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A little quote from Cal Thomas:
It is now possible to live a “Christian life” without doing the things that Jesus commanded us to do. We have hired people to go into all the world, to visit those in prison, to feed the hungry, to clothe the naked, to care for widows and orphans.
The average Christian doesn’t have to do it.
Looking at that list he gives, I don’t think I actually do any of those. And that’s pretty concerning, because the Bible pretty much commands Christians to do them all, and I do think that I’m a Christian. Apparently a very disobedient one.
I suppose the point is that although I don’t personally hand over clothes to naked people, I do give money to people who do, so the question is: Does that count?
A couple of years ago I was reading Paul’s letter to Philemon. The letter relates to Philemon’s slave who had run away but had since become a Christian and had started serving Paul instead. Paul sent the slave back to Philemon with this letter, which says ‘I preferred to do nothing without your consent in order that your goodness might not be by compulsion but of your own accord.’ (Philemon 1:14)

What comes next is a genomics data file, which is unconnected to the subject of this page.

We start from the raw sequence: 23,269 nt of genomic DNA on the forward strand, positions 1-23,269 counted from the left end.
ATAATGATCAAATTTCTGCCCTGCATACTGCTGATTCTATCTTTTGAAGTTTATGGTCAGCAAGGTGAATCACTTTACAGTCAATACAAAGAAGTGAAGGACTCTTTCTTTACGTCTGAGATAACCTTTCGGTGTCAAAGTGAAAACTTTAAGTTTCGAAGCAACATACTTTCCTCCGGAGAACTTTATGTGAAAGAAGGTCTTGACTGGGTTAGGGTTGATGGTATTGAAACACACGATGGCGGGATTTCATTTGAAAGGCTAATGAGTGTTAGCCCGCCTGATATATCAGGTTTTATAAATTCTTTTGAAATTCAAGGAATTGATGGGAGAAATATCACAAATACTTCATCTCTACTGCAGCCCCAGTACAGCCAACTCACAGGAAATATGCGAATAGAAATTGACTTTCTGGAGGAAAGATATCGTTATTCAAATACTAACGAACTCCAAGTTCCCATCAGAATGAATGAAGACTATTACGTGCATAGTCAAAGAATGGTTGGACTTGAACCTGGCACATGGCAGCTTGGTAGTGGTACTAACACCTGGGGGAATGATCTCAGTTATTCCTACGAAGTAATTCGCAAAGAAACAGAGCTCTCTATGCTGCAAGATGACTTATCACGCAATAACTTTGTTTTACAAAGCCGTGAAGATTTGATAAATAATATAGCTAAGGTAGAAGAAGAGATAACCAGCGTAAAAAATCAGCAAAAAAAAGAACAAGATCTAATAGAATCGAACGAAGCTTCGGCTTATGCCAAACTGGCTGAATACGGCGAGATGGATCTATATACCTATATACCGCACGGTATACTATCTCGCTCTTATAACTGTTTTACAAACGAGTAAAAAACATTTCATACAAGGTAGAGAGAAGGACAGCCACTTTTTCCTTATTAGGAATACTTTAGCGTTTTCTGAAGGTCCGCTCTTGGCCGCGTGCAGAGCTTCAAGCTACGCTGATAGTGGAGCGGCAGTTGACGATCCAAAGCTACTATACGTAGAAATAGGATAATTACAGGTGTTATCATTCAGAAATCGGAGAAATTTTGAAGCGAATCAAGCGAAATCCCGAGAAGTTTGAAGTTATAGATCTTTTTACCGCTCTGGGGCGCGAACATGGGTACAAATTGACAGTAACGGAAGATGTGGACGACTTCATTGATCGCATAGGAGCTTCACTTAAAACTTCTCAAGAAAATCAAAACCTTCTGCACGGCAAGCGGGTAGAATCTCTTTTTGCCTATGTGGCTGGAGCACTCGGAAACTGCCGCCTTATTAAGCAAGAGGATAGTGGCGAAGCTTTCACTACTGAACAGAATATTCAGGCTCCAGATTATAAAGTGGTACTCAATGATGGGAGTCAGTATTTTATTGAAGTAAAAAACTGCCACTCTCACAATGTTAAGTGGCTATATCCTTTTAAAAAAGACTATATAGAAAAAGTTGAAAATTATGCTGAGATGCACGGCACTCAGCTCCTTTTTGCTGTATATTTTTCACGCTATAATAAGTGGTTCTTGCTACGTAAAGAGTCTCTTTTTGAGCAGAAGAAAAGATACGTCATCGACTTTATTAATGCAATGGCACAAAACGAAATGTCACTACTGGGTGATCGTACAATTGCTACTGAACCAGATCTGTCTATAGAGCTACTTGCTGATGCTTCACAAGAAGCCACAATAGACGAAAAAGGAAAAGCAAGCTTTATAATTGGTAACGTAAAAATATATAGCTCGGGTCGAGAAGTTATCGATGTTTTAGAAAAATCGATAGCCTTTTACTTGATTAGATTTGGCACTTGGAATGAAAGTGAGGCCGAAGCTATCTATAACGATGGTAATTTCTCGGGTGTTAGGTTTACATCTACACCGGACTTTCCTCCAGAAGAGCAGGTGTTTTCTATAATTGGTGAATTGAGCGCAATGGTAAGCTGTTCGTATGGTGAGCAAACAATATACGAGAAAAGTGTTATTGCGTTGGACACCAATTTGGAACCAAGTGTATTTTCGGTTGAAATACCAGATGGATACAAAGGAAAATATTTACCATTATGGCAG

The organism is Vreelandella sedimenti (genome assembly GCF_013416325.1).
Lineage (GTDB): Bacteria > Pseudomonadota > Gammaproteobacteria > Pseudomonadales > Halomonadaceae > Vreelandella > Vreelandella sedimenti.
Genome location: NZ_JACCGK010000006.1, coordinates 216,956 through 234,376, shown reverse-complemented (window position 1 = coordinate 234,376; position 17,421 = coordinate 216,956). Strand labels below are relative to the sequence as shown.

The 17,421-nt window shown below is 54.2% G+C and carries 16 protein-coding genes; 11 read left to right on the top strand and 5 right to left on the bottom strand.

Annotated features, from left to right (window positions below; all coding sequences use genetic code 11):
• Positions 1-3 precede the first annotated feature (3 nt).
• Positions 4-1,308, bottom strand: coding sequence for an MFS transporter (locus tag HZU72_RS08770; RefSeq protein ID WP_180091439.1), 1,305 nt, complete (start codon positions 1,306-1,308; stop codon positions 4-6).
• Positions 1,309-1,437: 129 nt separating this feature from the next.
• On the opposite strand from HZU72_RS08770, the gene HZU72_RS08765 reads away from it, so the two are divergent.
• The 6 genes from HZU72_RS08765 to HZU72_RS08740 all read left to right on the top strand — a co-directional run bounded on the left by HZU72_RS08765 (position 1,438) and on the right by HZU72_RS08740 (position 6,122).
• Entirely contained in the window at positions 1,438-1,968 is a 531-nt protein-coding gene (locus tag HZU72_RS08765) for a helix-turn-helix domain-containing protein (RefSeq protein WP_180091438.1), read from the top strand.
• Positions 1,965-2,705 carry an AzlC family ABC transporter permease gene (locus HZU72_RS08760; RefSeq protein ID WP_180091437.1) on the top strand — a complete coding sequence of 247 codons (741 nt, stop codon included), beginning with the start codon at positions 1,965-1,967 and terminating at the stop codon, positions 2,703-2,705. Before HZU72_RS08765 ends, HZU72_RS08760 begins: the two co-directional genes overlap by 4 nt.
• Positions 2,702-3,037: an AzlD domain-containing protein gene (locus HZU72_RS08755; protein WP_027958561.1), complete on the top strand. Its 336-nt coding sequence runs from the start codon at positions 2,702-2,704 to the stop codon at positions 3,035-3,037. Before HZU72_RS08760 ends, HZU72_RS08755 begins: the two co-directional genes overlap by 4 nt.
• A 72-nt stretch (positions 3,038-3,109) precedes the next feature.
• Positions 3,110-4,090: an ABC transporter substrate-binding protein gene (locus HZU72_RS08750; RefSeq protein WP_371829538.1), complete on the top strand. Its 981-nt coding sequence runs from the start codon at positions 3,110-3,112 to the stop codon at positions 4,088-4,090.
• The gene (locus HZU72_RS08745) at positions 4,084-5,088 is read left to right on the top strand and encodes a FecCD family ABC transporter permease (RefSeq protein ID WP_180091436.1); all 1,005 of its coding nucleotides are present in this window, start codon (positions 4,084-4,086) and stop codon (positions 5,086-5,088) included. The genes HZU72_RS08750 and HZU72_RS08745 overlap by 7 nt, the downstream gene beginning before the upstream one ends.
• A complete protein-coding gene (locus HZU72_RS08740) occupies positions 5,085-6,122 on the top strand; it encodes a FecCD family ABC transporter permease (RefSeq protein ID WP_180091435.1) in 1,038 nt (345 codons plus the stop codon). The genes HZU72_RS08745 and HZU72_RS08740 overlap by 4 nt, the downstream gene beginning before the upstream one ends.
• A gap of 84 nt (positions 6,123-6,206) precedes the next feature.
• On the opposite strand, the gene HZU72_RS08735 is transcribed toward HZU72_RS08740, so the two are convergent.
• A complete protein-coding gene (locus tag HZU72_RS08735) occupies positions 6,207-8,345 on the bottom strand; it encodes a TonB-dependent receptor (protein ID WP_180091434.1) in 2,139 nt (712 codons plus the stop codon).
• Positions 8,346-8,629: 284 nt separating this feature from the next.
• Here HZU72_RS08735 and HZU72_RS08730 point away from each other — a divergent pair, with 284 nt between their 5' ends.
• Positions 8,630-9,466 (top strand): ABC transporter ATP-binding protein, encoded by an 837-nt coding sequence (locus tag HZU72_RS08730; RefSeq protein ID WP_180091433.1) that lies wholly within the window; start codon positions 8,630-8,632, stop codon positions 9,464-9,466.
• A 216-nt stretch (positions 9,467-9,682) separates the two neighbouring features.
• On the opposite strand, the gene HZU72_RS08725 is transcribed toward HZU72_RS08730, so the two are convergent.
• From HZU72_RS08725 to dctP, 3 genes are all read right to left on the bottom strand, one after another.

Now this really struck me. Philemon’s runaway slave serving Paul without his knowledge was still counted as Philemon’s goodness. Do you find that interesting too?
So what I think that means is that if I’m ‘going into all the world’ through the medium of giving to a church planting organisation rather than me physically climbing onto a plane, in God’s eyes that still counts.
The conclusion of this, therefore, would be that the guy who gives the most money to the most charities is being the most obedient, and that’s simply wrong. So for me it seems that the true Christian life demands sacrifice: sacrifice of time, sacrifice of effort, sacrifice of possessions, sacrifice of money, sacrifice of relationships.
I wonder how much like the New Testament church the church today looks.